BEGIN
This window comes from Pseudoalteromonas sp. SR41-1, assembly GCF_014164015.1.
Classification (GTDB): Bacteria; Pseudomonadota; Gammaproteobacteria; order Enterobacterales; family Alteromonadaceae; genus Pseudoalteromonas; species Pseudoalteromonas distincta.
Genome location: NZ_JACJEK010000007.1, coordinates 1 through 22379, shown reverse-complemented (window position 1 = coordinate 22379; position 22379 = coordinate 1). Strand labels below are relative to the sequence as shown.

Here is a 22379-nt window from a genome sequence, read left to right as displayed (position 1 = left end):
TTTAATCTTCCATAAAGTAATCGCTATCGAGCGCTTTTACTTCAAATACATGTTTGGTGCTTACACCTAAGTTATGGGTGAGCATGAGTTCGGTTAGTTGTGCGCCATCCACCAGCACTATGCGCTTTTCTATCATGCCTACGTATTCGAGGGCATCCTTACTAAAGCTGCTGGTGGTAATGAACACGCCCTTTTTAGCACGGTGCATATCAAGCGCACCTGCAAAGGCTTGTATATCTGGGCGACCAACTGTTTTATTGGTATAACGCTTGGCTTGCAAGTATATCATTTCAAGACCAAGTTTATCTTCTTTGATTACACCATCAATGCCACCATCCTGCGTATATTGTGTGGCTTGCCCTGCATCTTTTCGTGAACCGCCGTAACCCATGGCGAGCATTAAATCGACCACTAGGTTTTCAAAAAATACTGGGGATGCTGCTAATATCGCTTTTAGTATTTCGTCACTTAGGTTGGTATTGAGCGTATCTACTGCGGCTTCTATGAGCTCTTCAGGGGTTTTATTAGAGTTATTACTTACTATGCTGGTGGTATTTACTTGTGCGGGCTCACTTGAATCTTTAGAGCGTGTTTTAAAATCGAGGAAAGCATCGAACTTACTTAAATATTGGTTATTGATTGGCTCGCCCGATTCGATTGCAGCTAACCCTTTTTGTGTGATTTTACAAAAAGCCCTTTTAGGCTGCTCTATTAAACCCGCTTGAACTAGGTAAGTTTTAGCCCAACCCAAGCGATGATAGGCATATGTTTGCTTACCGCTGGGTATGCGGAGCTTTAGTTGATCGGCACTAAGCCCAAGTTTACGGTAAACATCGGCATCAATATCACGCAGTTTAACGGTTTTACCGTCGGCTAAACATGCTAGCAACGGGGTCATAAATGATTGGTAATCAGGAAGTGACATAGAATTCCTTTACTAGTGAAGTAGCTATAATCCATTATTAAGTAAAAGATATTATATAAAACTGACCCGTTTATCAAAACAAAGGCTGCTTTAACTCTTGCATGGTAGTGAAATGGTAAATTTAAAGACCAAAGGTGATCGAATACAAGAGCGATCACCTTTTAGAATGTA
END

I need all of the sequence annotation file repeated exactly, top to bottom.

This window comes from Pseudoalteromonas sp. SR41-1, assembly GCF_014164015.1.
Classification (GTDB): Bacteria; Pseudomonadota; Gammaproteobacteria; order Enterobacterales; family Alteromonadaceae; genus Pseudoalteromonas; species Pseudoalteromonas distincta.
Genome location: NZ_JACJEK010000007.1, coordinates 1 through 22379, shown reverse-complemented (window position 1 = coordinate 22379; position 22379 = coordinate 1). Strand labels below are relative to the sequence as shown.

Here is a 22379-nt window from a genome sequence, read left to right as displayed (position 1 = left end):
TTTAATCTTCCATAAAGTAATCGCTATCGAGCGCTTTTACTTCAAATACATGTTTGGTGCTTACACCTAAGTTATGGGTGAGCATGAGTTCGGTTAGTTGTGCGCCATCCACCAGCACTATGCGCTTTTCTATCATGCCTACGTATTCGAGGGCATCCTTACTAAAGCTGCTGGTGGTAATGAACACGCCCTTTTTAGCACGGTGCATATCAAGCGCACCTGCAAAGGCTTGTATATCTGGGCGACCAACTGTTTTATTGGTATAACGCTTGGCTTGCAAGTATATCATTTCAAGACCAAGTTTATCTTCTTTGATTACACCATCAATGCCACCATCCTGCGTATATTGTGTGGCTTGCCCTGCATCTTTTCGTGAACCGCCGTAACCCATGGCGAGCATTAAATCGACCACTAGGTTTTCAAAAAATACTGGGGATGCTGCTAATATCGCTTTTAGTATTTCGTCACTTAGGTTGGTATTGAGCGTATCTACTGCGGCTTCTATGAGCTCTTCAGGGGTTTTATTAGAGTTATTACTTACTATGCTGGTGGTATTTACTTGTGCGGGCTCACTTGAATCTTTAGAGCGTGTTTTAAAATCGAGGAAAGCATCGAACTTACTTAAATATTGGTTATTGATTGGCTCGCCCGATTCGATTGCAGCTAACCCTTTTTGTGTGATTTTACAAAAAGCCCTTTTAGGCTGCTCTATTAAACCCGCTTGAACTAGGTAAGTTTTAGCCCAACCCAAGCGATGATAGGCATATGTTTGCTTACCGCTGGGTATGCGGAGCTTTAGTTGATCGGCACTAAGCCCAAGTTTACGGTAAACATCGGCATCAATATCACGCAGTTTAACGGTTTTACCGTCGGCTAAACATGCTAGCAACGGGGTCATAAATGATTGGTAATCAGGAAGTGACATAGAATTCCTTTACTAGTGAAGTAGCTATAATCCATTATTAAGTAAAAGATATTATATAAAACTGACCCGTTTATCAAAACAAAGGCTGCTTTAACTCTTGCATGGTAGTGAAATGGTAAATTTAAAGACCAAAGGTGATCGAATACAAGAGCGATCACCTTTTAGAATGTA